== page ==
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I still have the tie presented for calling the 1989/91 recession early in 1988, a reminder in the cupboard to listen to the rolling thunder on the ground, not the populist buzz.
Our ear to the ground is based on a formula of direct inputs of data not in the usual economic rulebook. This is my eclectic mix including used equipment prices and current ratios of a range of businesses and percentage of orders converting to dollars, as well as variations in monthly sales. As a long-run monitor, they are a bit rough at the edges for those in Treasury, but they work when your own dollars are at risk.
And they need adjustment for circumstances, in particular currently for the strong Australian dollar and eventful changes in technology and thus buying patterns – not just of consumers, but also in business to business heartland.
So our review across our customers and suppliers in Australia shows a sudden fragility not seen since 1989 or 2001.
What is showing up?
A fall in prices of capital equipment, but also to a lesser extent in commercial and industrial property, is having now a corrosive impact on balance sheets, and the headspace, of family-owned businesses.
The cost of updating equipment is more expensive when the trade-in price has fallen far, far further than the slight fall in new price, due to the stronger Aussie dollar and technical efficiency. So some businesses delay upgrades, which pulls back their efficiency and increases operating cost.
We are seeing this with price increases not justified by leading edge cost monitors.
Businesses in this situation are being punished, and will continue to go backwards. If you know your sector well, monitoring these types of businesses can lead to cheap but significant expansion – if you have not allowed the trade over cost blowout to stop your continuing efficiency improvement.
As an example, a typical fridge motor used in food manufacture or preparation had a trade over cost of about $60,000 per unit three to five years ago. Now that would be almost double. Its revenue potential has hardly changed in that period, although energy efficiency has slightly lowered operating costs (so long as a much more expensive repair technician does not need to be called out!)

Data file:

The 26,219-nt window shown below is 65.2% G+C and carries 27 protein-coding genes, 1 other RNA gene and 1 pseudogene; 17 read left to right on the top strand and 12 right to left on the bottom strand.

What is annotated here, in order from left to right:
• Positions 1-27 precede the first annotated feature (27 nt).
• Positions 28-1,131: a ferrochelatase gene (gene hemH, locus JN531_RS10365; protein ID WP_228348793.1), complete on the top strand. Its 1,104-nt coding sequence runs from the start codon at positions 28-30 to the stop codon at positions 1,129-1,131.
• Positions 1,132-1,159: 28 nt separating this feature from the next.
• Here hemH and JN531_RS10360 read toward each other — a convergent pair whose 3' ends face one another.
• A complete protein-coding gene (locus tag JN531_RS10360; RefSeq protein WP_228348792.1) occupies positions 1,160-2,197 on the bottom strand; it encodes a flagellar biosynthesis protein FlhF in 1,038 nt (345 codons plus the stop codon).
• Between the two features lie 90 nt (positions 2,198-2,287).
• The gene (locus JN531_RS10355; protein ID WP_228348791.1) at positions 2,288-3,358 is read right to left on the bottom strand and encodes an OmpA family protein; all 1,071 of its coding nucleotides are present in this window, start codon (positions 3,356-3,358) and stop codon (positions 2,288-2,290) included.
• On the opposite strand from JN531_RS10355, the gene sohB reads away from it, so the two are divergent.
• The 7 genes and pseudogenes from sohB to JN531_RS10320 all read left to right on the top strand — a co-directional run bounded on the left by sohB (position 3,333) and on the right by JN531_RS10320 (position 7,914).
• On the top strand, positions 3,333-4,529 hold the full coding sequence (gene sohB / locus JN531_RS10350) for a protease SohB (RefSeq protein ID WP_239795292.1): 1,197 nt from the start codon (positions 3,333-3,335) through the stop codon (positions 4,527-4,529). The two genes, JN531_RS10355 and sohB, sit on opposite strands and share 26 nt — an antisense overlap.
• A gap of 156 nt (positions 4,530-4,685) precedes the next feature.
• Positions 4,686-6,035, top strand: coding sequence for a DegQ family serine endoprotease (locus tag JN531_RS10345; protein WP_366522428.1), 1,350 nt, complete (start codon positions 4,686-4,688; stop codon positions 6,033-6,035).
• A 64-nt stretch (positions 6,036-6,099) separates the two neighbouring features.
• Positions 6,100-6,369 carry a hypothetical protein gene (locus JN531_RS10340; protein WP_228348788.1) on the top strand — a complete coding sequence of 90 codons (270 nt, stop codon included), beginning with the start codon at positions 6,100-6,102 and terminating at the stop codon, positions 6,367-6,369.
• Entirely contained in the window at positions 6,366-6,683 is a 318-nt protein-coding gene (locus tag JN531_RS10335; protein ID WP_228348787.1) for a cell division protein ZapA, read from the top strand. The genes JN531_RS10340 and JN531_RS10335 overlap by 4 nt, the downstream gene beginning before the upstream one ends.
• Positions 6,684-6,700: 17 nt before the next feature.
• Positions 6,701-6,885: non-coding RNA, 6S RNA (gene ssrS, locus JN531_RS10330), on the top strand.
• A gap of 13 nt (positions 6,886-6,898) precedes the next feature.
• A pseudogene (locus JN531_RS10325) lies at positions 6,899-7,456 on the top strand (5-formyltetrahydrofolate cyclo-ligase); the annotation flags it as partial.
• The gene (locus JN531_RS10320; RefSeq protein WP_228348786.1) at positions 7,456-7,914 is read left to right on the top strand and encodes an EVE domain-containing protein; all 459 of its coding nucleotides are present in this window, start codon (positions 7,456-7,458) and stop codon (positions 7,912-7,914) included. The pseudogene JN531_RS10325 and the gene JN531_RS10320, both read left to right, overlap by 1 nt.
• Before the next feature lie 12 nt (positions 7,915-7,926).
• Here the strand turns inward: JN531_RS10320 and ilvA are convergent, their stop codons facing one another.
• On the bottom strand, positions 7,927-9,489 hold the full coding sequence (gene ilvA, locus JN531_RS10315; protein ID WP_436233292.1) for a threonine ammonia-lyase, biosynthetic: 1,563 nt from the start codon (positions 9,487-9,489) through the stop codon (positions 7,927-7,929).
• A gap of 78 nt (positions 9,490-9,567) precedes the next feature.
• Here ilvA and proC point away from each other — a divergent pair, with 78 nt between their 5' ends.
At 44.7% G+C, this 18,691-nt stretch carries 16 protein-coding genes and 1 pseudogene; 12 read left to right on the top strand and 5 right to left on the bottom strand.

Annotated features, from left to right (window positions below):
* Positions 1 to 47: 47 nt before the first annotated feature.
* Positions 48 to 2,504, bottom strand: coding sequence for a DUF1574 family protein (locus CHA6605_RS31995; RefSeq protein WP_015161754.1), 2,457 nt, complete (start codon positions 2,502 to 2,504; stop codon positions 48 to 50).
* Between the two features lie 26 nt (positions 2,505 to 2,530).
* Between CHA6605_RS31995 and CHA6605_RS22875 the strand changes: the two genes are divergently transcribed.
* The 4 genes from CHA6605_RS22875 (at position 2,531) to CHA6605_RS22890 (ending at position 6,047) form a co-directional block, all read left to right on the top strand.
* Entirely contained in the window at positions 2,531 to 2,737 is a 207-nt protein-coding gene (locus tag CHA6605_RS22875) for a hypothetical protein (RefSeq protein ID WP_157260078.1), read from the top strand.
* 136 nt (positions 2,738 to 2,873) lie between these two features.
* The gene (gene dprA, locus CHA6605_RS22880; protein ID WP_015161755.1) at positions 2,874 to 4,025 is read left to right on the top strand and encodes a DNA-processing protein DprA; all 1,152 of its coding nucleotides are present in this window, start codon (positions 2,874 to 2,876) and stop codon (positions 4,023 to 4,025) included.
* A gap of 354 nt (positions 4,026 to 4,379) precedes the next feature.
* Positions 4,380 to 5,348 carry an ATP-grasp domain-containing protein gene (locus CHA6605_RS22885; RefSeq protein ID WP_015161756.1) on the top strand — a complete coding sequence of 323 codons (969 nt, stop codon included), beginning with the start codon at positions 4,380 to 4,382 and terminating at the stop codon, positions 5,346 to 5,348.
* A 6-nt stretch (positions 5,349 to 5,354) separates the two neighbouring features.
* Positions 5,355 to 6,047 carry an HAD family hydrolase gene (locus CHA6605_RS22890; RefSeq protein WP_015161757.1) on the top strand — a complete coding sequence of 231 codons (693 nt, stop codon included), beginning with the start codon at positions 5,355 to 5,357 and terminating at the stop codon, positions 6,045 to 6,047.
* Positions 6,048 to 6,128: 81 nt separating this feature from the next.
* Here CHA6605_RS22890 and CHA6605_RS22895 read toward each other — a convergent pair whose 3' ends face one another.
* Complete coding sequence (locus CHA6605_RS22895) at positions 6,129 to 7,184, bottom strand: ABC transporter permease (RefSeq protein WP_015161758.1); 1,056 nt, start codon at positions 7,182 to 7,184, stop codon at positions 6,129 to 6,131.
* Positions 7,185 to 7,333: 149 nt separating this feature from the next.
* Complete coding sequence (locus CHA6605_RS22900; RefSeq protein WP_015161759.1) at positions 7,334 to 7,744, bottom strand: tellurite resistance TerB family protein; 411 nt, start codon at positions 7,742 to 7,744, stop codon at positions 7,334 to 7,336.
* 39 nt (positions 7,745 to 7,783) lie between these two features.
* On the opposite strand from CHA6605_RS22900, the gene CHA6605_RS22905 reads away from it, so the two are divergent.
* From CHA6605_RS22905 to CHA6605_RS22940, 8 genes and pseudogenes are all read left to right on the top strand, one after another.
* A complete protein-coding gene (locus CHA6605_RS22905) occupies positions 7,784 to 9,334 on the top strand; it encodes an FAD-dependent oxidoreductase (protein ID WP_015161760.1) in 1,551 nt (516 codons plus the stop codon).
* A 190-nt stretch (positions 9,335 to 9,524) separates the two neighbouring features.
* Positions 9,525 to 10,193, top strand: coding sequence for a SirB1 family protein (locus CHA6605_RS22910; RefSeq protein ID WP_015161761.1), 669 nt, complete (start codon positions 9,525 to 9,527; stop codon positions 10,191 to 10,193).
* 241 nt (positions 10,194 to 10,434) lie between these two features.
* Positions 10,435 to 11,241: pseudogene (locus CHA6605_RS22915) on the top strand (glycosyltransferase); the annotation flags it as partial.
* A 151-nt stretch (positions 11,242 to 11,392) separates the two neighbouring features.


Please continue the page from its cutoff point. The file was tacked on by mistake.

If the hard assets of a privately-owned business are going down in value, while working capital demands are increasing as customers stretch payments, the net value of the business falls dramatically. This is why banks, which more carefully these days monitor used equipment sales and auctions and see overdraft breaches, are being particularly tight.
A bit of investigation, which we do more on our suppliers and subcontractors than the banks do, highlights the falling current ratios. The Australian economy may be in reasonable condition in gross terms, but even in so-called boom areas, the order cycle is particularly stop/start. Our operation in a boom mining sector is suffering as much as businesses in the slow southeast corner. A huge wave of last-minute orders after a lull is terrible for cash flow, let alone cost efficiency. Its worse in low unemployment areas where skilled and casual labour at short notice costs a fortune!
So the stop/start cashflow on top of net asset crunch is having an impact, on our measures, as great as the interest rate super hikes of the late 1980s.
It has only recently started to hit because currently interest rates are relatively low, and a bit of fat in most businesses from the roaring noughties has put off the fateful day.
That impact is now being braked by the banking caution.
The global situation causes banks to be more cautious, and never have business banking managers – who are also looking over their shoulders at their own job prospects in bank rationalisations – been more cautious.
So just when privately-owned businesses of all sizes need more working capital, less is available. Or it’s at a cost. One supplier who employs dozens and has substantial real estate has just had what they thought were conservative financials upended. The reduction in property values generally has knocked their loan to valuation ratios up 15%. They either cut working capital facilities, or pay at least 4% more, and it’s not recoverable in revenue.
Other than causing much angst among family shareholders and a generally sour attitude to life in general (as picked up in opinion polls), the serious aspect is that it discourages funding business expansion, upgrading and development.
Outside the super entrepreneurs, the great bulk of employing businesses decide to follow the banks and de-risk.
If they do, they survive, but most of the economy muddles on moodily as everyone holds dollars tight.
If they ignore these serious warning signs, they suffer slower or faster death, or disintegration, depending on their individual and competitive situation. Their choice.
Or you can be courageous if you had the foresight to keep the piggybank stocked and build a market position cheaply.
We are trying to ensure all our suppliers and subcontractors and customers understand the seriousness and act. Now.